A new federal law put in place two protections for homeowners with federally or Government Sponsored Enterprise (GSE)-backed mortgages. Learn more about these options and if they’re right for your situation.
If you don’t have a federally or GSE-backed mortgage, you still may have relief options through your mortgage loan servicer or from your state. Find out who owns or services your mortgage.
CARES Act relief for all federally or GSE-backed mortgages
Under the Coronavirus Aid, Relief, and Economic Security (CARES) Act, there are two protections for homeowners with federally or GSE-backed or funded mortgages:
- First, your lender or loan servicer may not foreclose on you until at least June 30, 2020. Specifically, the CARES Act initially prohibited lenders and servicers from beginning a judicial or non-judicial foreclosure against you, or from finalizing a foreclosure judgment or sale for 60 days after March 18, 2020. The GSEs and the FHA have extended this protection for homeowners with single-family GSE-backed or FHA-insured mortgages until at least June 30, 2020.
- Second, if you experience financial hardship due to the coronavirus pandemic, you have a right to request and obtain a forbearance for up to 180 days. You also have the right to request and obtain an extension for up to another 180 days. You must contact your loan servicer to request this forbearance. There will be no additional fees, penalties or additional interest (beyond scheduled amounts) added to your account. You do not need to submit additional documentation to qualify other than your claim to have a pandemic-related financial hardship.
Forbearance is when your mortgage servicer or lender allows you to pause (suspend), or reduce your mortgage payments for a limited period of time while you regain your financial footing.
The CARES Act provides many homeowners with the right to have all mortgage payments completely paused for a period of time.
Forbearance doesn’t mean your payments are forgiven or erased. You are still required to repay any missed or reduced payments in the future, which in most cases may be repaid over time. At the end of the forbearance, your servicer will contact you about how the missed payments will be repaid. There may be different programs available.
What to do
You must determine who owns or backs your mortgage to see if one of these mortgage relief options may be available.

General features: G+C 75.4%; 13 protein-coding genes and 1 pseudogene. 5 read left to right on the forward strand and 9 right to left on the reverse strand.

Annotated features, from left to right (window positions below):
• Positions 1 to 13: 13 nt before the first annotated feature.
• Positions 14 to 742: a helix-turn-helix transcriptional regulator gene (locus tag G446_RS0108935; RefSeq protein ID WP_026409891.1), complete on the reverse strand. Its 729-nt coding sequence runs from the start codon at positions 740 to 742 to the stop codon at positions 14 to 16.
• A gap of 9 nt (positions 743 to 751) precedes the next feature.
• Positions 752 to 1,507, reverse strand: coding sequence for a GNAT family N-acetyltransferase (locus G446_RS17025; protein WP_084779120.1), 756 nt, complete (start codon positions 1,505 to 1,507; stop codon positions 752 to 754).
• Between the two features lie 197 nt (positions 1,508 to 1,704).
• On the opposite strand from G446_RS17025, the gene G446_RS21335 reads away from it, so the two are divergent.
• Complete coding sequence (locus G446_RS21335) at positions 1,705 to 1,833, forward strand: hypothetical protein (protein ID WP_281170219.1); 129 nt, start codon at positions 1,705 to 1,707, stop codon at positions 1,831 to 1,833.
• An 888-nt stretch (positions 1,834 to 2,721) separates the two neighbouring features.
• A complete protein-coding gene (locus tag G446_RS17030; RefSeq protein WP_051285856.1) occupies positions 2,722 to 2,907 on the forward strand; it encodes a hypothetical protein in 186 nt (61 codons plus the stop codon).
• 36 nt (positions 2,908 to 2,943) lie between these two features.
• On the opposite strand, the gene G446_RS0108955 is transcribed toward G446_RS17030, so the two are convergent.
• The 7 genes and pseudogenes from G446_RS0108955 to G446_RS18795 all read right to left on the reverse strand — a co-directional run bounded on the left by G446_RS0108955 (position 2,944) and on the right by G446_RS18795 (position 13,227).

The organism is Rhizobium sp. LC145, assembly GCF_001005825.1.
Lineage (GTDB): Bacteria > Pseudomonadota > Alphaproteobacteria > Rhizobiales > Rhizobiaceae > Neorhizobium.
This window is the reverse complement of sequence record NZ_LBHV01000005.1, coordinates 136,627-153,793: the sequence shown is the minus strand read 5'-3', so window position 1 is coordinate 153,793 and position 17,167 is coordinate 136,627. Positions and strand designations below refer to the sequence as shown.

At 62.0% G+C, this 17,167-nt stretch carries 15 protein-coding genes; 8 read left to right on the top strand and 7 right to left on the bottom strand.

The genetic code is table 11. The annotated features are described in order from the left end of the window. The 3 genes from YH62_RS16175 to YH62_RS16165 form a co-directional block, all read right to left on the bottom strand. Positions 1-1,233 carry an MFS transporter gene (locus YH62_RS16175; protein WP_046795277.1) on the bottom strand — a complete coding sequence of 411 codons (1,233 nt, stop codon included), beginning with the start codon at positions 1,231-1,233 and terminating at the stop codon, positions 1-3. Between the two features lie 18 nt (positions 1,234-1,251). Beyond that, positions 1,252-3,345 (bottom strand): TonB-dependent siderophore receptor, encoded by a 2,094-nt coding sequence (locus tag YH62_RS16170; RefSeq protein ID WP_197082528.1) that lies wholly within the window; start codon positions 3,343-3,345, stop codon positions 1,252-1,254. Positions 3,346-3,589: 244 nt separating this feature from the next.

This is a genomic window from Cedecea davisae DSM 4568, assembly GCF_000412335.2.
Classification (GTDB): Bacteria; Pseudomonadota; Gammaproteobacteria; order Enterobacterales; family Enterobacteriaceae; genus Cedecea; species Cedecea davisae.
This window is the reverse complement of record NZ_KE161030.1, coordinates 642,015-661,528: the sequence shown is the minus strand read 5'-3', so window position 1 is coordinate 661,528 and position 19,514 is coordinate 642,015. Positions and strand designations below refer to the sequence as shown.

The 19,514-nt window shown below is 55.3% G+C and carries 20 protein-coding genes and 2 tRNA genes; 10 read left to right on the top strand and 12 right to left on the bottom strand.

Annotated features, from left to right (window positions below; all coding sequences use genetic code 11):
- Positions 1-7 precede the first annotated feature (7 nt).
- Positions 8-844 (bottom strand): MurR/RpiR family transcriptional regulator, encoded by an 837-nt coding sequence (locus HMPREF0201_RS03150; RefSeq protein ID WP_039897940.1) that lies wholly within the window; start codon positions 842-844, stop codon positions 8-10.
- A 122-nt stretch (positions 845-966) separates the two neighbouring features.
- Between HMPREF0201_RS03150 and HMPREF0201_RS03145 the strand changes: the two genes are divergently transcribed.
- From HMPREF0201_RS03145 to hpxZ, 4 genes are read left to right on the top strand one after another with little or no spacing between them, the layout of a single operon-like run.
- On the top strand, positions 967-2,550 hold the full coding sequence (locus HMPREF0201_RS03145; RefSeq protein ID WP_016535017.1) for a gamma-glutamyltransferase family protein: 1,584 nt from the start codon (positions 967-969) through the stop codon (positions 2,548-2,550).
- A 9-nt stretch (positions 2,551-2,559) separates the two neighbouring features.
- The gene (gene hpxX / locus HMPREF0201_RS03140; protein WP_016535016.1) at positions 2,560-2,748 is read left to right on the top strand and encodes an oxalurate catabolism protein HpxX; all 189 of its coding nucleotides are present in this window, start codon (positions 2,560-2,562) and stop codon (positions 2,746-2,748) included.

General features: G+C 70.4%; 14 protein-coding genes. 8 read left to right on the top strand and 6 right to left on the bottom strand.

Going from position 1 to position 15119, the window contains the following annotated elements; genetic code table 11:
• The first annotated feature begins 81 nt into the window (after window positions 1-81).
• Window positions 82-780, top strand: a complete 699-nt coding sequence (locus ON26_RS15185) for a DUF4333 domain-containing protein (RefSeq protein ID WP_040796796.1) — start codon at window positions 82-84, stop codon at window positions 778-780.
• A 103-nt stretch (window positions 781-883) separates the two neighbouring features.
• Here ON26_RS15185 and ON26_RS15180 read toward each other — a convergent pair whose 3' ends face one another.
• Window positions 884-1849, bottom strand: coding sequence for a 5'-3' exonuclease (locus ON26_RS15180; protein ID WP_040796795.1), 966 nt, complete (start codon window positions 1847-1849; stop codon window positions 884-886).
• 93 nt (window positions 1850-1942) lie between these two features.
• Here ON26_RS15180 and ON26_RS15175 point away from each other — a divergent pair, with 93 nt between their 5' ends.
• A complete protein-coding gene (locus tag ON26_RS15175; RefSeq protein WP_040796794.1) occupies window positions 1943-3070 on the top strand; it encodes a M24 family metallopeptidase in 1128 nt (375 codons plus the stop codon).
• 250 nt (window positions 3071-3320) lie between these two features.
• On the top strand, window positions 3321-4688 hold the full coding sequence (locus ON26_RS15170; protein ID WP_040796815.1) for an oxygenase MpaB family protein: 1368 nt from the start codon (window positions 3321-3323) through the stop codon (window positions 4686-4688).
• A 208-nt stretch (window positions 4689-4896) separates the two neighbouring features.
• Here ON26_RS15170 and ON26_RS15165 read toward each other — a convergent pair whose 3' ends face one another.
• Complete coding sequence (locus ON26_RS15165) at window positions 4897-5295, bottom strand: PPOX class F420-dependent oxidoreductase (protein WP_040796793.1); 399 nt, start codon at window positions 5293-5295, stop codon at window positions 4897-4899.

First, figure out who services your mortgage
Your mortgage servicer is the company that you send your mortgage payments to each month. This is who you need to contact.
If you don’t know or can’t remember who currently services your mortgage, there are several ways to find out, including looking at your mortgage statement for contact information.
Find out who owns or services your mortgage.
Second, see if your mortgage is federally or GSE-backed
To be eligible for protections under the CARES Act, your mortgage must be federally insured, guaranteed, owned, or otherwise backed or funded by one of the federal agencies or Government Sponsored Entities (GSEs) listed below. Most mortgages are federally or GSE-backed.
If you don’t know who insures, guarantees, owns or backs your mortgage, you can call your servicer or see the link above. The servicer has an obligation to provide you, to the best of its knowledge, the name, address, and telephone number of who owns or backs your loan. Your mortgage documents and note may also tell you, especially if you have a VA, USDA, or FHA loan.
Third, see if your state offers additional mortgage relief options
Many states are implementing or considering various mortgage relief options, including the suspension of foreclosures. Check your state’s government website for details
Request forbearance or mortgage relief
To request CARES Act forbearance, you’ll need to reach out to your servicer. To ensure that you are ready for that conversation, we’ve got some information to help you prepare.
Call your servicer
For homeowners with mortgages covered by the CARES Act, you only need to explain that you have a pandemic-related financial hardship, directly or indirectly related to the pandemic.
Servicer’s may have scripts that they use when they talk to you. You can review scripts from Fannie Mae and Freddie Mac , to help you get a sense of what to expect.
You may have to wait on the line for a while to speak to your mortgage servicer because there are a lot of people also in need right now.
Be prepared with the following questions you want to ask. Check your servicer’s website before you call to see if there is a list provided of information you may need or if you can apply online.
Have your account number handy.
Ask these questions
- What are the criteria you will use to determine my forbearance?
- What are my rights if I disagree with your determination?
- What options are available to help temporarily reduce or suspend my payments?
- Are there forbearance, loan modification, or other options applicable to my situation? What fees are associated with each option?
- When will you waive the late fees on my mortgage account?
- What are my payment options at the end of the forbearance period?
- Will interest be charged on my unpaid mortgage payments during forbearance?
Get it in writing
Once you’re able to secure forbearance or another mortgage relief option, ask your servicer to provide written documentation that confirms the details of your forbearance agreement and that you’re clear on what the terms are.